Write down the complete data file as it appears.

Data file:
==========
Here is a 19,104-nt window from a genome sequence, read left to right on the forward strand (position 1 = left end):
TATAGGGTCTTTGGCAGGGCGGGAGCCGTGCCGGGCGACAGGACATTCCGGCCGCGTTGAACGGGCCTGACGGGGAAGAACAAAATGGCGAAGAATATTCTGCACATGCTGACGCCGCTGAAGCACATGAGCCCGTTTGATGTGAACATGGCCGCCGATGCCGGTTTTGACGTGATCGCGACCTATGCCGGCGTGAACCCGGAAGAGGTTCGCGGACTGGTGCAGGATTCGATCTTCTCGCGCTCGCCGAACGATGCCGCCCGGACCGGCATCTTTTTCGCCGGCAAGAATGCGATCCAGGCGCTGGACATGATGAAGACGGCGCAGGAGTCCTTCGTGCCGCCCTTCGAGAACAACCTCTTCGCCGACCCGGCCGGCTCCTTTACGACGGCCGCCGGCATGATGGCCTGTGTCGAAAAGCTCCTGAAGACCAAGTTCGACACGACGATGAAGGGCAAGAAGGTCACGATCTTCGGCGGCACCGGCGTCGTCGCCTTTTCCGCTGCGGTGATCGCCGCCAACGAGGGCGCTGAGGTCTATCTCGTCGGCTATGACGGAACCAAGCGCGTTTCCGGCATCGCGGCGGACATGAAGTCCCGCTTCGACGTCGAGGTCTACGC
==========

Here is a 19,104-nt window from a genome sequence, read left to right on the forward strand (position 1 = left end):
TATAGGGTCTTTGGCAGGGCGGGAGCCGTGCCGGGCGACAGGACATTCCGGCCGCGTTGAACGGGCCTGACGGGGAAGAACAAAATGGCGAAGAATATTCTGCACATGCTGACGCCGCTGAAGCACATGAGCCCGTTTGATGTGAACATGGCCGCCGATGCCGGTTTTGACGTGATCGCGACCTATGCCGGCGTGAACCCGGAAGAGGTTCGCGGACTGGTGCAGGATTCGATCTTCTCGCGCTCGCCGAACGATGCCGCCCGGACCGGCATCTTTTTCGCCGGCAAGAATGCGATCCAGGCGCTGGACATGATGAAGACGGCGCAGGAGTCCTTCGTGCCGCCCTTCGAGAACAACCTCTTCGCCGACCCGGCCGGCTCCTTTACGACGGCCGCCGGCATGATGGCCTGTGTCGAAAAGCTCCTGAAGACCAAGTTCGACACGACGATGAAGGGCAAGAAGGTCACGATCTTCGGCGGCACCGGCGTCGTCGCCTTTTCCGCTGCGGTGATCGCCGCCAACGAGGGCGCTGAGGTCTATCTCGTCGGCTATGACGGAACCAAGCGCGTTTCCGGCATCGCGGCGGACATGAAGTCCCGCTTCGACGTCGAGGTCTACGC